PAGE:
Concerning the third bullet point that Hannon mentions, we must first clarify the term evolution. Defining the term, “evolution” is essential to resolving the origins debate because the term “evolution” is often equated with the term “science” as though it is impossible to practice science without adhering to evolutionary notions. Evolution is the naturalistic explanation of the origin of life that postulates that all living organisms share a single common ancestor, which in turn arose through abiogenesis, or life coming from non-life or inorganic precursors. This concept has not been verified, and several of its key tenants have been falsified. There is no mechanism that can explain the sequential steps that nonliving molecules must undergo to become living cells. Furthermore, abiogenesis or the spontaneous generation of life, has never been observationally verified and all experiments intended to induce abiogenesis have been fruitless and inefficacious.

Additionally, though it is impossible for life to arise under evolutionary circumstances, even if evolutionists were granted the origin of the first organism, in order for all organisms to share a common ancestor there must be some genetic mutation or evolutionary process that can be seen to increase the information in the genome. According to Dr. Lee Spetner of the Massachusetts Institute of Technology, no such evidence exists, “All point mutations that have been studied on a molecular level turn out to reduce genetic information in the genome, not increase it.” “Not even one mutation has been observed that adds a little bit of information to the genome.” Thus, the central pillar of the evolutionary theory has collapsed under the burden of proof. New purposeful genetic information is not produced via mutation and there is no mechanism that can explain how new purposeful genetic information could arise, and for the record it is a statistical impossibility. In connection with his statement, “there are many obvious ways that it could be falsified” Hannon provides a link to a Latter-Day Saint, colloquially known as Mormon, website known as “Science Meets Religion.”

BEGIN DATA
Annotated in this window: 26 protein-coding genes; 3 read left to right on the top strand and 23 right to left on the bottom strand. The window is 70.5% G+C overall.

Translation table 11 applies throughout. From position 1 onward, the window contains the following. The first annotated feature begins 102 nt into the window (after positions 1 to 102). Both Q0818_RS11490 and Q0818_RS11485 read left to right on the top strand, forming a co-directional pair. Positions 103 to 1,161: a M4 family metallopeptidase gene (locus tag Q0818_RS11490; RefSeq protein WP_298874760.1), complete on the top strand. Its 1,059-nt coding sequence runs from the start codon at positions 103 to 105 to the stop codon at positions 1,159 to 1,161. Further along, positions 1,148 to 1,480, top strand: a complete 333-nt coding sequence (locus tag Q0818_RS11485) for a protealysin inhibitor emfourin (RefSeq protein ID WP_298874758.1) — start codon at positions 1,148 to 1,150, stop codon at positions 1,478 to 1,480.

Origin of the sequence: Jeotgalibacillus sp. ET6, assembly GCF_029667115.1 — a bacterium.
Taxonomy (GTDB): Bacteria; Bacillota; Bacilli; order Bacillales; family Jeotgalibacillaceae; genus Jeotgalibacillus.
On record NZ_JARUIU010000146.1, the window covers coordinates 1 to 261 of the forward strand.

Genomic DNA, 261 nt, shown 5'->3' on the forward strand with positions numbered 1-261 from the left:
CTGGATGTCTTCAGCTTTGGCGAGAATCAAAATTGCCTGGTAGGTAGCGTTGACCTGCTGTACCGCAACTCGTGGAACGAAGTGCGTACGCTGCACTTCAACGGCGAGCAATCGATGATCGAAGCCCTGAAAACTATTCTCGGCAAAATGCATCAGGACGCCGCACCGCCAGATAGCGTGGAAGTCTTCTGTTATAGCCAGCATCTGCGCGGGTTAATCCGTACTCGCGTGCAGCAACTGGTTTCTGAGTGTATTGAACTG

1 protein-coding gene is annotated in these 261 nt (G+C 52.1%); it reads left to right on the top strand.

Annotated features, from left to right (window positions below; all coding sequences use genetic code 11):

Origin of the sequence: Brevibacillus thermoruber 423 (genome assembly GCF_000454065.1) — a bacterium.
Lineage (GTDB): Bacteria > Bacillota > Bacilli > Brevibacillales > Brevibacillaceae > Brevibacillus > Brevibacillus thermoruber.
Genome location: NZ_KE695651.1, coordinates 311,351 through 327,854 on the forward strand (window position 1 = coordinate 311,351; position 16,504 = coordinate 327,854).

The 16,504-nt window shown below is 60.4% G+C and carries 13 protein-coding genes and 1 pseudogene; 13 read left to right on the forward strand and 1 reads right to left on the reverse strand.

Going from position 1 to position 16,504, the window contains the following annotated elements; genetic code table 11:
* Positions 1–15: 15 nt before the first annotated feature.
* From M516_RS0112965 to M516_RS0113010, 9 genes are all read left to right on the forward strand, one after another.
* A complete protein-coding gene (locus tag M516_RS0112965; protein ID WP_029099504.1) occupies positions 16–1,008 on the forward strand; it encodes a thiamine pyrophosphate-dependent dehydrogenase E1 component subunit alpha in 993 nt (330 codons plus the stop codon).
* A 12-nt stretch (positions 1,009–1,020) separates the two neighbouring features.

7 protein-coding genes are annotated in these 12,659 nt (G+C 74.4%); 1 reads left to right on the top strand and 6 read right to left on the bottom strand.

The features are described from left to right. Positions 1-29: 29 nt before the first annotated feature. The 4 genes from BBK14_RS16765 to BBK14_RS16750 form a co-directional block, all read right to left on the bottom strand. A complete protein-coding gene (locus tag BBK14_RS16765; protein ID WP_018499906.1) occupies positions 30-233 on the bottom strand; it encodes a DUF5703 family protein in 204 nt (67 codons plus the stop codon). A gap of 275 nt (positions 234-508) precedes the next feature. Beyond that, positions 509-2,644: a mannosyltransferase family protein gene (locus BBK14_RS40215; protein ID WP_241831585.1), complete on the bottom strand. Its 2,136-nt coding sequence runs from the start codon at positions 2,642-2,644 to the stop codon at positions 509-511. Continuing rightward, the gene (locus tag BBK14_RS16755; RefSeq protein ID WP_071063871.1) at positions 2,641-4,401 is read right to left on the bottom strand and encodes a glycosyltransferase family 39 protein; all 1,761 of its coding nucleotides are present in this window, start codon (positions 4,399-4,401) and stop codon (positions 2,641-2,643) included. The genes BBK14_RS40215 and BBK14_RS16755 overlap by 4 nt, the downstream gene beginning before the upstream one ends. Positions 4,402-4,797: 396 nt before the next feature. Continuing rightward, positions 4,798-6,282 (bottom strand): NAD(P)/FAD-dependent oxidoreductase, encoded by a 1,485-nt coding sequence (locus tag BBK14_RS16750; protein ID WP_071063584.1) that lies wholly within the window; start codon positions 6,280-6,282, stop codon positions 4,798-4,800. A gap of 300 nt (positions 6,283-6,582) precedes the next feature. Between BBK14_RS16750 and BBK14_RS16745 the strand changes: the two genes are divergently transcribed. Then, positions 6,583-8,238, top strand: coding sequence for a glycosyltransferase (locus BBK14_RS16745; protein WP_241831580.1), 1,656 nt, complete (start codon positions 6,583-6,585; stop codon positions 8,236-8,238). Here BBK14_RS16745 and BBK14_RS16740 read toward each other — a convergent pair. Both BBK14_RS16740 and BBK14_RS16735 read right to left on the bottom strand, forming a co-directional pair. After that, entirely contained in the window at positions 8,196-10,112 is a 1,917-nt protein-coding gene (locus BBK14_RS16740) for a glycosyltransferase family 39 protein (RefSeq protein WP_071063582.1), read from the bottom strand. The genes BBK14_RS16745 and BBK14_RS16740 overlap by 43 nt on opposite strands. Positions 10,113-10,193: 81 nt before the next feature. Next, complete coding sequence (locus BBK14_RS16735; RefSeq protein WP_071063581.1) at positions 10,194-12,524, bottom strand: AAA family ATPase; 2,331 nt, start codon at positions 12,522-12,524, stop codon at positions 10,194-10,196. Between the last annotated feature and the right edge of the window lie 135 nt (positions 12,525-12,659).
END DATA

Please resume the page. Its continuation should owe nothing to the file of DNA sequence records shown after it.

Due to constraints in both time and the length of this response article, I will not address every statement that is made on the LDS website. However, this website lists several ways that the evolutionary theory could be falsified. I will address the first falsifiable test for evolution, not because there are not answers for the others, but because this test is listed first, and it includes a quote from Charles Darwin’s book, “On the Origin of Species by means of Natural Selection or the Preservation of Favored Races in the Struggle for Life.” Here is the quote from the site, Science Meets Religion: Charles Darwin himself proposed a rather strong test of evolution: "If it could be demonstrated that any complex organ existed, which could not possibly have been formed by numerous, successive, slight modifications, my theory would absolutely break down." [Darwin1859, pg. 175]. This is the basis of claims by various intelligent design writers that various biological structures, such as the vertebrate immune system or the bacterial flagellum, are "irreducibly complex" -- they consist of multiple components that could not develop in the absence of the others. However, these structures have been exhaustively studied in the scientific literature, and scientists have demonstrated entirely plausible evolutionary pathways.